First the Oath, now consent

The medical community continues its ethical death spiral:

The federal government is undertaking the most ambitious set of studies ever mounted under a controversial arrangement that allows researchers to conduct some kinds of medical experiments without first getting the patients’ permission.

The $50 million, five-year project, which will involve more than 20,000 patients in 11 sites in the United States and Canada, is designed to improve treatment after car accidents, shootings, cardiac arrest and other emergencies.

The three studies, organizers say, offer an unprecedented opportunity to find better ways to resuscitate people whose hearts suddenly stop, to stabilize patients who go into shock and to minimize damage from head injuries. Because such patients are usually unconscious at a time when every minute counts, it is often impossible to get consent from them or their families, the organizers say.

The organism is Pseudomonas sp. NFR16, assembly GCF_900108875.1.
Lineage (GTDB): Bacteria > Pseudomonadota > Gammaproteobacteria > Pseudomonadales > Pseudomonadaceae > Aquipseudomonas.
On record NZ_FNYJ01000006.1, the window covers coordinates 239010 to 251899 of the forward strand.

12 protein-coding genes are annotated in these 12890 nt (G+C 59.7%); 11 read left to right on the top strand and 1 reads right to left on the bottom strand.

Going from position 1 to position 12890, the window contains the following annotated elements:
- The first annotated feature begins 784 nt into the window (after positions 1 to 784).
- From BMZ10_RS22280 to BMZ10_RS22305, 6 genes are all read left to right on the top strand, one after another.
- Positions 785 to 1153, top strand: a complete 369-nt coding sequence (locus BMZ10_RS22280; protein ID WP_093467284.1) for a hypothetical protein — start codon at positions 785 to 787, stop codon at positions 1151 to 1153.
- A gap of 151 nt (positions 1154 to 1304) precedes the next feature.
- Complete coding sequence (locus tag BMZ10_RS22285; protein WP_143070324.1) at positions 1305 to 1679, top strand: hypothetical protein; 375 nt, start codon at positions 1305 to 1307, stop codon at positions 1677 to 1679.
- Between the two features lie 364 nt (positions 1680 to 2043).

Of course, they could simply do a campaign to get people to sign up for the program ahead of time, like organ and blood donors. But that would cost money, and obviously money is far more important than ethics.